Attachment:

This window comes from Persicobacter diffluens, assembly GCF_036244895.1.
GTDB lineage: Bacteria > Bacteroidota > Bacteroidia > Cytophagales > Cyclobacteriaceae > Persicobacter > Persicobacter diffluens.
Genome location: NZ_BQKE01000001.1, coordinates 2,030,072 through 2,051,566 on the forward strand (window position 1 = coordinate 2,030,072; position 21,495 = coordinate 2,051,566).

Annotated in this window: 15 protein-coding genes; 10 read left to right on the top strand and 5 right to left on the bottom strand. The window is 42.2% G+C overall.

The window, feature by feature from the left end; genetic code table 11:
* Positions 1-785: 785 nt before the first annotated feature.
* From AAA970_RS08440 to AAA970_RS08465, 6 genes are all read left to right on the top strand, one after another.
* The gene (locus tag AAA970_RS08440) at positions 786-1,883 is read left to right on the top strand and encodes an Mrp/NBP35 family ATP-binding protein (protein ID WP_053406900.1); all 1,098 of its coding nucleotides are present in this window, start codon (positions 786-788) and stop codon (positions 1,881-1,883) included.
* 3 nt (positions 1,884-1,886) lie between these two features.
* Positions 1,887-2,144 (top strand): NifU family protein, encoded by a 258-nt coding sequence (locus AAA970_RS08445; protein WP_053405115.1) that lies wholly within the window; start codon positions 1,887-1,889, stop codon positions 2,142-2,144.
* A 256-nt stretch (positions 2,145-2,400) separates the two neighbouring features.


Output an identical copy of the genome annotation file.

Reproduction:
This window comes from Persicobacter diffluens, assembly GCF_036244895.1.
GTDB lineage: Bacteria > Bacteroidota > Bacteroidia > Cytophagales > Cyclobacteriaceae > Persicobacter > Persicobacter diffluens.
Genome location: NZ_BQKE01000001.1, coordinates 2,030,072 through 2,051,566 on the forward strand (window position 1 = coordinate 2,030,072; position 21,495 = coordinate 2,051,566).

Annotated in this window: 15 protein-coding genes; 10 read left to right on the top strand and 5 right to left on the bottom strand. The window is 42.2% G+C overall.

The window, feature by feature from the left end; genetic code table 11:
* Positions 1-785: 785 nt before the first annotated feature.
* From AAA970_RS08440 to AAA970_RS08465, 6 genes are all read left to right on the top strand, one after another.
* The gene (locus tag AAA970_RS08440) at positions 786-1,883 is read left to right on the top strand and encodes an Mrp/NBP35 family ATP-binding protein (protein ID WP_053406900.1); all 1,098 of its coding nucleotides are present in this window, start codon (positions 786-788) and stop codon (positions 1,881-1,883) included.
* 3 nt (positions 1,884-1,886) lie between these two features.
* Positions 1,887-2,144 (top strand): NifU family protein, encoded by a 258-nt coding sequence (locus AAA970_RS08445; protein WP_053405115.1) that lies wholly within the window; start codon positions 1,887-1,889, stop codon positions 2,142-2,144.
* A 256-nt stretch (positions 2,145-2,400) separates the two neighbouring features.